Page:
By Poyi (Natalie) Leung
Representatives of the Ká Hó Village residents yesterday apologised to the public works officials for the dispute that occurred last Friday, and said they hoped the Government can help them reach a compensation agreement with the developers.
Director of the Land, Public Works and Transport Bureau (DSSOPT) Jaime Carion and his deputy, Chan Pou Ha, met with the head of the Ká Hó Village, Cheong Kok Choi and two other representatives Chung Meng Fai and Ho Ion Fai in front of local media at the bureau premises.
Cheong first said he would like to apologise to the DSSOPT officials on behalf of the village’s residents for the chaos during the land clearing works last Friday, and that an apology notice has been published in Chinese-language Va Kio Daily.
The three residents who were arrested by the Judiciary Police on Saturday for allegedly intimidating and insulting the two DSSOPT chiefs – including throwing eggs at them – have been charged with aggravated insult and were allowed to leave after registering their personal details with the Public Prosecutions Office yesterday.
Meanwhile, Jaime Carion reiterated that the 71,800 square metre parcel located near Estrada do Altinho de Ká Hó was retrieved lawfully last Tuesday, adding that the land is public property and has not been granted to any developers in the past.
He said the DSSOPT does not have the power to solve this problem “left over from history”, and also stressed that the bureau did not help developers recover the land.
According to Cheong, on the two sites of the public land retrieved by the Government last Tuesday are plots that have been used by habitants of the Ká Hó Village for more than 400 years.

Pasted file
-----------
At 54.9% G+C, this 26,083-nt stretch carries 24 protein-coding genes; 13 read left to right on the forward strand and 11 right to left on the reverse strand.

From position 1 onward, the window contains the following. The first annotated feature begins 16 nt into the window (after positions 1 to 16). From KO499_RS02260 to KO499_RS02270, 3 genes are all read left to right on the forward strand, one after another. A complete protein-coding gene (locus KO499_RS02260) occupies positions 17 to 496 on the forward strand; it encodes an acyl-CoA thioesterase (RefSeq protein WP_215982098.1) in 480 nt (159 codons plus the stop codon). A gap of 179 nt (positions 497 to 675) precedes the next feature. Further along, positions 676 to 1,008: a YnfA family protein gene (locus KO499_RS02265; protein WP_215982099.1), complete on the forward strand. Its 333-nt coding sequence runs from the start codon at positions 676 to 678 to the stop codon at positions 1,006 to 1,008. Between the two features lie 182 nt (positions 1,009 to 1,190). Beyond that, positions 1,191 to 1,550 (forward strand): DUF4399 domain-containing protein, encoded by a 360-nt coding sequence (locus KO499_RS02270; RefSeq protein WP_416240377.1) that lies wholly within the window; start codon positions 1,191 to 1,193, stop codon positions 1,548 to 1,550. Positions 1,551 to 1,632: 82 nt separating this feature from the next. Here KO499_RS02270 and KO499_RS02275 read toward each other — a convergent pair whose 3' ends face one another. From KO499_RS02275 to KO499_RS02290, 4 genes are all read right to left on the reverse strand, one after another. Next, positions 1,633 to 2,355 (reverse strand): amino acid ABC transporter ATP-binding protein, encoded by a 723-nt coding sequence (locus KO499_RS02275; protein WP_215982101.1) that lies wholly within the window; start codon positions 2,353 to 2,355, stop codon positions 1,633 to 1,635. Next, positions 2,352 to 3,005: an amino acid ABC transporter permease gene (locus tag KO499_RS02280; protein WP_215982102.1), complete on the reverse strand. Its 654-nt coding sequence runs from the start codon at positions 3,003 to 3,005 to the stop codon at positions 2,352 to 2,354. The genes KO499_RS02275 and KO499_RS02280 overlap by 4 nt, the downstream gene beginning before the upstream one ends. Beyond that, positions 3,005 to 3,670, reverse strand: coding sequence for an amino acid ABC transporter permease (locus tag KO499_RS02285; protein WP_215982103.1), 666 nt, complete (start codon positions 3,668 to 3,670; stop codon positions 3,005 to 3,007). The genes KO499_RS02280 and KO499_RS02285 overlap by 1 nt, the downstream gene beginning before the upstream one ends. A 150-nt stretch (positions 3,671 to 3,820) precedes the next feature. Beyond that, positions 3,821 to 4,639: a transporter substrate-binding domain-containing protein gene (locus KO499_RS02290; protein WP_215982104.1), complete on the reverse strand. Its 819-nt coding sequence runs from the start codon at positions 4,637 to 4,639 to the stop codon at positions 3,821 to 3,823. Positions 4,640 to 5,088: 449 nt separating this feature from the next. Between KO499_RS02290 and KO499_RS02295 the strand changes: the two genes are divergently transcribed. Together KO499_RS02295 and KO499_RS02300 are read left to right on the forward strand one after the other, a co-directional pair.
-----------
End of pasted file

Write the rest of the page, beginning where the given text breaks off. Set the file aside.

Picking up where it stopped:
The residents were given old land deeds (“Sa Chi Kai” in Cantonese) by the then Portuguese administration, which later granted the land to various developers in 1989.
Although the developers are responsible to negotiate with the residents concerning resettlement compensation, talks were never initiated over the past two decades and thus the land continued to be occupied by the residents.
After sovereignty over Macau was transferred back to China in 1999, the Basic Law states that the SAR Government will not recognise such land deeds as a valid certification document of land ownership and therefore all land within the Macau borders belong to the country.
Nevertheless, the village head said the residents are willing to offer the land for the construction of public housing infrastructure if the developers can discuss with them, adding that they hope that issue can be solved as soon as possible.
He also called on the DSSOPT officials not to describe the residents as “having occupied the land without permission” in press releases, which they deemed is not a correct statement.